It was so exciting to go on holiday to her house on the Isle of Wight. I would be collected from the mainland by my Grandad (always known to me as Georgie), and we would take the bus down to get the passenger ferry across to the Island. It was a slow, slow journey on the ferry at that time. Taking almost a hour, there was enough time to have a leisurely lunch and to get out on the top deck to see how close we were to Ryde.

Isle of Wight Ferry by Just_Tom. Used under Creative Commons license.

After another ride on the bus to Newport, we were finally there. My Nan had the most wonder understairs cupboard which doubled as a food larder for pickles and jams, and craft supply area, with a good stash of wool and hundreds of patterns from the 1930s on. I was in my element in that cupboard and would sit and play for hours with my friend Amber from across the road.

I was a real bookworm when I was younger (actually, who am I kidding. I’m still a real bookworm. Nothing changes.) One school holiday, after I had read all of the children’s books in the house, and all of Amber’s ones too. My grandparents were fed up with me complaining of being bored, so my Nan taught me to knit on short metal green needles. It was an epiphany and the beginning of an itch that I still have to scratch every single day. I had all the usual problems with dropped stitches and adding about 25 more stitches as my garter stitch scarf grew and grew. It ended up a nicely triangled bright orange thing, but my teddy bear, Robert didn’t seem to mind.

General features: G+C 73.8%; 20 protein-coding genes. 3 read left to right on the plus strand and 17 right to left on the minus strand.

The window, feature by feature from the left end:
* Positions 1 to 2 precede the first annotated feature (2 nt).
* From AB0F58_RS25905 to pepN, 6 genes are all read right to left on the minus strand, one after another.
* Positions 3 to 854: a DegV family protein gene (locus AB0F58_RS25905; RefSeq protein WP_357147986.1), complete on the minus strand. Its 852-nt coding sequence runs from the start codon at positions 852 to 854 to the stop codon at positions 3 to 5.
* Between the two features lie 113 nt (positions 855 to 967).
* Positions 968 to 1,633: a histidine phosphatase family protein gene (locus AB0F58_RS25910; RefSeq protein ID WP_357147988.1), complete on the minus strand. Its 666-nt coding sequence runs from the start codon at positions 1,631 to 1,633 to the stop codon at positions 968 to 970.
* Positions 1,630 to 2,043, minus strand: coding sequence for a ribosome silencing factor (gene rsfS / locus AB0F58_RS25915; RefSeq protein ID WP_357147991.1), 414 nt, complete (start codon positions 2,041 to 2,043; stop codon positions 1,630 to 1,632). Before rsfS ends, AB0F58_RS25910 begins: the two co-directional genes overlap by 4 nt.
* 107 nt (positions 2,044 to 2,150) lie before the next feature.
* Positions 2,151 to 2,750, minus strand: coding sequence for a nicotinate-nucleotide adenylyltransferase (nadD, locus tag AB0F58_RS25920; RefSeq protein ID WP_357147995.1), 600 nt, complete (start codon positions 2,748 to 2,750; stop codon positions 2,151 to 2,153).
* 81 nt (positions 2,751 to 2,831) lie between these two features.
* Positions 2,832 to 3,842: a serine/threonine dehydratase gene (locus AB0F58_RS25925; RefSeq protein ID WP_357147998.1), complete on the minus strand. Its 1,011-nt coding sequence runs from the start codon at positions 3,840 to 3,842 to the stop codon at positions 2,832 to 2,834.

So that’s how I got started. I’m still inspired by my Nan: in photographs, in her knitting patterns and her 1930s sewing book and even when I’m making something and think to myself ‘what would Nan do with this bit I’m stuck on?’

Tell me then, who taught you to make things? What were they like? Do they still inspire you today? Tell me about them in the comments: I’d love to have a conversation about this.


Badges of Honour?

Last week I found a little, crackly plastic bag full to the brim with Brownie and Girl Guide badges. It was just under the box I was looking for which contained some sewing cottons. Although I knew that I still had the badges that I’d earned in the pack and patrol from the 1980s, I was delighted to find that the little bag also contained those from my Mum’s time in the Brownies in the late 1950s.